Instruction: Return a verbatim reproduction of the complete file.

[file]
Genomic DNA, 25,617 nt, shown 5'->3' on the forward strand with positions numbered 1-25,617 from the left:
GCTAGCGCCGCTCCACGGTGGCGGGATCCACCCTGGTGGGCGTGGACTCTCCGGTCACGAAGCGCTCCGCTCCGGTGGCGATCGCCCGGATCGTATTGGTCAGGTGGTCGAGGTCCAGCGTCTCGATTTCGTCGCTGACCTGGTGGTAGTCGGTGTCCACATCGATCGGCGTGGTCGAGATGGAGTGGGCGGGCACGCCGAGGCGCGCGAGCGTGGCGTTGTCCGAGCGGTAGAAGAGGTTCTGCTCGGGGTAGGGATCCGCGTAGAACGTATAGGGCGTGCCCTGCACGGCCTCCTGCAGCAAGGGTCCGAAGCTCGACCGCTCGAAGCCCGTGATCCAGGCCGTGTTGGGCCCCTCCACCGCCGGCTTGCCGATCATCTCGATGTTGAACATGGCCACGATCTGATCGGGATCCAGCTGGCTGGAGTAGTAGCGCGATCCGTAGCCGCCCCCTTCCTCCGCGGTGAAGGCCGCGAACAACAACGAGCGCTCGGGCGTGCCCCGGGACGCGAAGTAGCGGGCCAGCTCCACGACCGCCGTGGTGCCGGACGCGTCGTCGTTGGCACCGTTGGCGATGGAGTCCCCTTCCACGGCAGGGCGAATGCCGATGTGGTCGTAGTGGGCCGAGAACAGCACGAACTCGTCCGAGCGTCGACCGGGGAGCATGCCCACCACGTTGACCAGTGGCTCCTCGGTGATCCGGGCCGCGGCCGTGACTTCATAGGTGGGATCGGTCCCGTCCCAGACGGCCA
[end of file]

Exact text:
Genomic DNA, 25,617 nt, shown 5'->3' on the forward strand with positions numbered 1-25,617 from the left:
GCTAGCGCCGCTCCACGGTGGCGGGATCCACCCTGGTGGGCGTGGACTCTCCGGTCACGAAGCGCTCCGCTCCGGTGGCGATCGCCCGGATCGTATTGGTCAGGTGGTCGAGGTCCAGCGTCTCGATTTCGTCGCTGACCTGGTGGTAGTCGGTGTCCACATCGATCGGCGTGGTCGAGATGGAGTGGGCGGGCACGCCGAGGCGCGCGAGCGTGGCGTTGTCCGAGCGGTAGAAGAGGTTCTGCTCGGGGTAGGGATCCGCGTAGAACGTATAGGGCGTGCCCTGCACGGCCTCCTGCAGCAAGGGTCCGAAGCTCGACCGCTCGAAGCCCGTGATCCAGGCCGTGTTGGGCCCCTCCACCGCCGGCTTGCCGATCATCTCGATGTTGAACATGGCCACGATCTGATCGGGATCCAGCTGGCTGGAGTAGTAGCGCGATCCGTAGCCGCCCCCTTCCTCCGCGGTGAAGGCCGCGAACAACAACGAGCGCTCGGGCGTGCCCCGGGACGCGAAGTAGCGGGCCAGCTCCACGACCGCCGTGGTGCCGGACGCGTCGTCGTTGGCACCGTTGGCGATGGAGTCCCCTTCCACGGCAGGGCGAATGCCGATGTGGTCGTAGTGGGCCGAGAACAGCACGAACTCGTCCGAGCGTCGACCGGGGAGCATGCCCACCACGTTGACCAGTGGCTCCTCGGTGATCCGGGCCGCGGCCGTGACTTCATAGGTGGGATCGGTCCCGTCCCAGACGGCCA